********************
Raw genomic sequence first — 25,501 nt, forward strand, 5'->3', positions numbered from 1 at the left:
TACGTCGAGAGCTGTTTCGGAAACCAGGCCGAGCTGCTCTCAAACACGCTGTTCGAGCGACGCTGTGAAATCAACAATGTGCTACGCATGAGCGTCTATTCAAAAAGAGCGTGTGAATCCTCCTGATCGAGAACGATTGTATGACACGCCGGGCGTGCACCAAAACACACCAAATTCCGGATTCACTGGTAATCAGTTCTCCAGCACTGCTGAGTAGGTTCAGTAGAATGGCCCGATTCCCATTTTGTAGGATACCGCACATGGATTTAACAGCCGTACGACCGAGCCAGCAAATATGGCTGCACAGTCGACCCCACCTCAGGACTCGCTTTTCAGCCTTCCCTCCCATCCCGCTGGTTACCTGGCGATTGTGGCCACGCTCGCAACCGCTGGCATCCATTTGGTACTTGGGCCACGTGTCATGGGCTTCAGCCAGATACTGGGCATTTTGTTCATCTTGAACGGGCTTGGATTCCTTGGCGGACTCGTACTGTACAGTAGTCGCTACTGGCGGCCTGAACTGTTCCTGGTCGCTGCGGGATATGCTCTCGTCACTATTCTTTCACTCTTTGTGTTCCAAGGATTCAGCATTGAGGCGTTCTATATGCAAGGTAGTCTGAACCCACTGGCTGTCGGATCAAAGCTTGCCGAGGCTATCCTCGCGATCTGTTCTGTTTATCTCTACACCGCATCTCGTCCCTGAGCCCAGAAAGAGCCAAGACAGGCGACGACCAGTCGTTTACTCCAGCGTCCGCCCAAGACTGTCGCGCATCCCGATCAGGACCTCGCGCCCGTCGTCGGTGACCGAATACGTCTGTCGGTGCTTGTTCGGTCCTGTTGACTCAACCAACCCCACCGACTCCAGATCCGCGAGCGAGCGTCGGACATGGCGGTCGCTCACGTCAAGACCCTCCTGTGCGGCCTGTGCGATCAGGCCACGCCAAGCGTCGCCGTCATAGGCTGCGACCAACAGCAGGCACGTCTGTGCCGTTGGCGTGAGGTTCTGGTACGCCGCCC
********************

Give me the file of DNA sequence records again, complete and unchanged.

Raw genomic sequence first — 25,501 nt, forward strand, 5'->3', positions numbered from 1 at the left:
TACGTCGAGAGCTGTTTCGGAAACCAGGCCGAGCTGCTCTCAAACACGCTGTTCGAGCGACGCTGTGAAATCAACAATGTGCTACGCATGAGCGTCTATTCAAAAAGAGCGTGTGAATCCTCCTGATCGAGAACGATTGTATGACACGCCGGGCGTGCACCAAAACACACCAAATTCCGGATTCACTGGTAATCAGTTCTCCAGCACTGCTGAGTAGGTTCAGTAGAATGGCCCGATTCCCATTTTGTAGGATACCGCACATGGATTTAACAGCCGTACGACCGAGCCAGCAAATATGGCTGCACAGTCGACCCCACCTCAGGACTCGCTTTTCAGCCTTCCCTCCCATCCCGCTGGTTACCTGGCGATTGTGGCCACGCTCGCAACCGCTGGCATCCATTTGGTACTTGGGCCACGTGTCATGGGCTTCAGCCAGATACTGGGCATTTTGTTCATCTTGAACGGGCTTGGATTCCTTGGCGGACTCGTACTGTACAGTAGTCGCTACTGGCGGCCTGAACTGTTCCTGGTCGCTGCGGGATATGCTCTCGTCACTATTCTTTCACTCTTTGTGTTCCAAGGATTCAGCATTGAGGCGTTCTATATGCAAGGTAGTCTGAACCCACTGGCTGTCGGATCAAAGCTTGCCGAGGCTATCCTCGCGATCTGTTCTGTTTATCTCTACACCGCATCTCGTCCCTGAGCCCAGAAAGAGCCAAGACAGGCGACGACCAGTCGTTTACTCCAGCGTCCGCCCAAGACTGTCGCGCATCCCGATCAGGACCTCGCGCCCGTCGTCGGTGACCGAATACGTCTGTCGGTGCTTGTTCGGTCCTGTTGACTCAACCAACCCCACCGACTCCAGATCCGCGAGCGAGCGTCGGACATGGCGGTCGCTCACGTCAAGACCCTCCTGTGCGGCCTGTGCGATCAGGCCACGCCAAGCGTCGCCGTCATAGGCTGCGACCAACAGCAGGCACGTCTGTGCCGTTGGCGTGAGGTTCTGGTACGCCGCCC